Q: What impact—if any—will limited ACA-related Medicaid expansion have on these important workforce provisions?

A: Very little at this point, Thompson says, because Medicaid expansion may be slow, but not limited at all. “When Medicaid was created in 1965, it took two or three years for some states to join, but they did eventually participate. Arizona did not join until 1981.  And basically, this is a very good deal for the states,” he says, and predicts that most if not all states will eventually participate in the expansion, “though it will be a political football.”

Auerbach agrees. “Though not always true, many providers would prefer Medicaid-insured patients rather than uninsured patients, so those providers may pressure state policymakers to expand coverage,” he says. Especially since the federal government will pay the entire cost of newly eligible Medicaid beneficiaries starting in 2014, with states eventually paying 10 percent by 2020 and thereafter.

 

Q: What about institutions that serve the poorest patients and depend heavily on Medicaid dollars?

A: That may be where we see the greatest impact from the Court’s decision to remove the penalty, and that’s exactly what worries Feldpush, an expert on the needs of safety net hospitals. By 2018, the extra federal Medicaid payments hospitals receive for treating the uninsured will be cut by nearly half—nationwide—under  the health law, because millions more patients were expected to qualify for Medicaid or other insurance.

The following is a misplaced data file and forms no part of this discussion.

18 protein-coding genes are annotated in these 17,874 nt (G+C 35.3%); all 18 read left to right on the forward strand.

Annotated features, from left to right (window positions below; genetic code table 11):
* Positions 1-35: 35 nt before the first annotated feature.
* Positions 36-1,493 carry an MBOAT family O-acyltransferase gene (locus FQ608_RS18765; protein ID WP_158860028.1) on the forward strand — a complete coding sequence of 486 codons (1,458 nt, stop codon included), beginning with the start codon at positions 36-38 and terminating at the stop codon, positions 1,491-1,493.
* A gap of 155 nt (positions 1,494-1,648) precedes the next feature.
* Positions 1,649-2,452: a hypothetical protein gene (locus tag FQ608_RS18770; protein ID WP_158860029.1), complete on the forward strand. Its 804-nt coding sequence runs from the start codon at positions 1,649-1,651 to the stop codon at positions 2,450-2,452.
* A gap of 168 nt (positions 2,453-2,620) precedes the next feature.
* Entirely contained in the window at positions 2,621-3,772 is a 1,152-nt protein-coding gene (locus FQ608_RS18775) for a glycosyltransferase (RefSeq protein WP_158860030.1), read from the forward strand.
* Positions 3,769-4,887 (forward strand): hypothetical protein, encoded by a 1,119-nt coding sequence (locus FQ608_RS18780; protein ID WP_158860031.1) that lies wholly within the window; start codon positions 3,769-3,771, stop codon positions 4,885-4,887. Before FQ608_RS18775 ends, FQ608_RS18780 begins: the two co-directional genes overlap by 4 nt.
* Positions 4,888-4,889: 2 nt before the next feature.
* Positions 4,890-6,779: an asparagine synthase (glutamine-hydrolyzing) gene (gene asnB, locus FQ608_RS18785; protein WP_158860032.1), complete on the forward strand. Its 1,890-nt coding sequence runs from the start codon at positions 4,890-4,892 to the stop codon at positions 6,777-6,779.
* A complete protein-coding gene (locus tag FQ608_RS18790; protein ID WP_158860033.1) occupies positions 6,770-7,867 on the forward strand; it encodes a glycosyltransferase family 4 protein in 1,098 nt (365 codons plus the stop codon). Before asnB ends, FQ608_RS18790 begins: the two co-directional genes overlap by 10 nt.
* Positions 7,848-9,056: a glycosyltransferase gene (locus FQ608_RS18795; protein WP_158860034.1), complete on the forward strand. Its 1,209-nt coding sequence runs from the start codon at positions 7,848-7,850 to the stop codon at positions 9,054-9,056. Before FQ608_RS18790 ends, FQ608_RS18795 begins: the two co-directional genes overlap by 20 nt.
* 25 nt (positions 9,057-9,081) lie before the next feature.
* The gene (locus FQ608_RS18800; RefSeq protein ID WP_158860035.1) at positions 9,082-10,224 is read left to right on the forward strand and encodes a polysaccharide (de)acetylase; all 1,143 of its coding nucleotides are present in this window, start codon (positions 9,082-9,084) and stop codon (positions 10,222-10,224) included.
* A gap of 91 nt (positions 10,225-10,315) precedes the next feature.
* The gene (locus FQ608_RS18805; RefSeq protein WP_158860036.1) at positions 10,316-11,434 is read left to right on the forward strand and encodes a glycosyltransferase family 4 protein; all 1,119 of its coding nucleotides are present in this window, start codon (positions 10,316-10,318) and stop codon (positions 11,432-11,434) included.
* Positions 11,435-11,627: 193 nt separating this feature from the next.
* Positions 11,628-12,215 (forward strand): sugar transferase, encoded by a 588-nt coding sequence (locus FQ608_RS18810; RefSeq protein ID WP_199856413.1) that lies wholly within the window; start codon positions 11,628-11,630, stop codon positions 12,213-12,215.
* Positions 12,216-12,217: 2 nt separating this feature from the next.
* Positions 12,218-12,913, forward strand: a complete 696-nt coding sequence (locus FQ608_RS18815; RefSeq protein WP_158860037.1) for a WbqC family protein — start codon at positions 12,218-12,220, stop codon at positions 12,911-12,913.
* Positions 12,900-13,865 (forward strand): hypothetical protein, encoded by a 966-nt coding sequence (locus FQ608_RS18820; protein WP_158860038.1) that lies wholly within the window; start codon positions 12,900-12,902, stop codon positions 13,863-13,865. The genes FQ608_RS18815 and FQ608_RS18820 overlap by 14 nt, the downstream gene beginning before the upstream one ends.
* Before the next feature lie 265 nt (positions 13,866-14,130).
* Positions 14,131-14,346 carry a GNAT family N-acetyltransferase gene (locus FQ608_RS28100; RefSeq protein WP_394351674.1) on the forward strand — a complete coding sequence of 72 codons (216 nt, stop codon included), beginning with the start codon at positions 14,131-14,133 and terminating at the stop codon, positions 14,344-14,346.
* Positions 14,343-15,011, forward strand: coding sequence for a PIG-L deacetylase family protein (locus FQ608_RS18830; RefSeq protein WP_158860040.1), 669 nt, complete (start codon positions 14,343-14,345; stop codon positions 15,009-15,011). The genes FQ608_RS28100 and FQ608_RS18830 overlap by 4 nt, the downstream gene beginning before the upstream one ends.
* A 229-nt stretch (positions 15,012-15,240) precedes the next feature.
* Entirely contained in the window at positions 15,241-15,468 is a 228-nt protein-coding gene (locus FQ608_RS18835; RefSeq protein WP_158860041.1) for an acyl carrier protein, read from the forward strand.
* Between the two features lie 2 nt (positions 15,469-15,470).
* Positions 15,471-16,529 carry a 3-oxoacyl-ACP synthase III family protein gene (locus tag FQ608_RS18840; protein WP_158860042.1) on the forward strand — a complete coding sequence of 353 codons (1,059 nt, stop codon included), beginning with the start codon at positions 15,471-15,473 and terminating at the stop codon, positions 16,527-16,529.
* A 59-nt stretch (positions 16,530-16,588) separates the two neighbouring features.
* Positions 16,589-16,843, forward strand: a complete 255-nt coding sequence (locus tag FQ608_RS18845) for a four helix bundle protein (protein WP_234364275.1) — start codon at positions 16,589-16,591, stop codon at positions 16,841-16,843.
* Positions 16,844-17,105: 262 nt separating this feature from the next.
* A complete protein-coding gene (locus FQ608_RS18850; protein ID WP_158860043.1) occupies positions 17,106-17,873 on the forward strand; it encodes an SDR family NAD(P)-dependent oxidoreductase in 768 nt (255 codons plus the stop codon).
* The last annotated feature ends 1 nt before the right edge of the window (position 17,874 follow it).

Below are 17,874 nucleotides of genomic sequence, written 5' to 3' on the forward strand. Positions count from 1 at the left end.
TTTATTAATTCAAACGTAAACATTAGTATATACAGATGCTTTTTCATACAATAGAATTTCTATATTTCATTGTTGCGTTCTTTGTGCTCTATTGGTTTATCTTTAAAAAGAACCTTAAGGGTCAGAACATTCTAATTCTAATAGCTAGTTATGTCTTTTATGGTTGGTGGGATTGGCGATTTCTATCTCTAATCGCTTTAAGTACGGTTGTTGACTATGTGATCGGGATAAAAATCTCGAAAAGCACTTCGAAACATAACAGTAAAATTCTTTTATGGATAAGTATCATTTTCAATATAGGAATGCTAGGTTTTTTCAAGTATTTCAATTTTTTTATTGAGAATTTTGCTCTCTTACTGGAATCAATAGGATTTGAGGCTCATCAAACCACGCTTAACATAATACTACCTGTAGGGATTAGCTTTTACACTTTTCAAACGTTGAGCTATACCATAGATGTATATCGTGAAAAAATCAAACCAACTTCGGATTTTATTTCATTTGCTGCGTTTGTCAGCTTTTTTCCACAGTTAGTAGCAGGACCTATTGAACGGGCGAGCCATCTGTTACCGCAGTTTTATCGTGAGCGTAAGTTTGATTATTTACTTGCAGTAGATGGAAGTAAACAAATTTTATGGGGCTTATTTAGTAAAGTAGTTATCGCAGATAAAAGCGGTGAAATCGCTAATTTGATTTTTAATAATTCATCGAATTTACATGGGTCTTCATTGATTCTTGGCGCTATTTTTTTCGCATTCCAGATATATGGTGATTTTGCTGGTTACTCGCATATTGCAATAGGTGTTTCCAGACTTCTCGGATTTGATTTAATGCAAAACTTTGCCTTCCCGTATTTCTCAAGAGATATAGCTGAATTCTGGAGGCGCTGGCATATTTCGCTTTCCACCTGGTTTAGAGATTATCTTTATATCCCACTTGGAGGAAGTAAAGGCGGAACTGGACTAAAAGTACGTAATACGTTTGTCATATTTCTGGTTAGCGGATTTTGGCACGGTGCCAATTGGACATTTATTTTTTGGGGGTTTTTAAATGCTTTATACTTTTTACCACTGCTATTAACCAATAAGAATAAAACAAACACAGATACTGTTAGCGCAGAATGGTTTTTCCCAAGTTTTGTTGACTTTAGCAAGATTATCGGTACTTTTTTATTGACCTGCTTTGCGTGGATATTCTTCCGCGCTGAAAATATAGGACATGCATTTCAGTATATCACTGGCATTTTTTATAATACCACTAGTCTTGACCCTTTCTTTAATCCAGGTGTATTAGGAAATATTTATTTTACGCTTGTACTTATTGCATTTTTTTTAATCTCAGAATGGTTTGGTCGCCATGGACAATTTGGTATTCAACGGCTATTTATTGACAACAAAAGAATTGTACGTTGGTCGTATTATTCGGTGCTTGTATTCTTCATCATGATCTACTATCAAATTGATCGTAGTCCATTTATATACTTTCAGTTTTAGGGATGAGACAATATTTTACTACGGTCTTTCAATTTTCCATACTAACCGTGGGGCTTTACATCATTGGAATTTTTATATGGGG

“Just because a state chooses not to expand their Medicaid coverage doesn’t mean people are going to seek less care at our emergency departments, but those safety-net hospital funds will still be cut,” Feldpush says. “Safety net hospitals are going to take care of people but something’s going to have to give.”

This may translate into overworked physicians, nurses and health care workers, less money to modernize hospital systems, such as electronic medical records, and fewer health care job opportunities in hard hit states.

 

Q: If lower than anticipated numbers of people gain insurance under the ACA, will the projected growth in health care jobs slow down or disappear?

Somewhat, but not as much as predicted, suggests Auerbach, who thinks ACA-related health care demand may have been overstated in the first place.  He points to recent research that shows that even if the insured population doubles in number, there won’t be a doubling in demand for health care providers.  The study compared medical service utilization between two Medicaid eligible groups, those residents who were selected for coverage through a lottery system and those who were not.  Researchers found that the group with Medicaid coverage was only 35 percent more likely to have an outpatient medical visit, 30 percent more likely to be admitted to the hospital, and 15 percent more likely to take prescription drugs.

Bottom line: The revised Affordable Care Act may place more pressure on health care providers and institutions that serve low-income populations, but ACA provisions to educate providers and expand the health care workforce appear relatively unaffected by the change in the law.

 

To learn more about the potential impact of the Supreme Court ruling, read:

Even if the insured population doubles, there won’t be a doubling in demand for health care providers.

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If all 26 states that challenged the ACA reject Medicaid expansion, 9 million Americans would be left w/out coverage.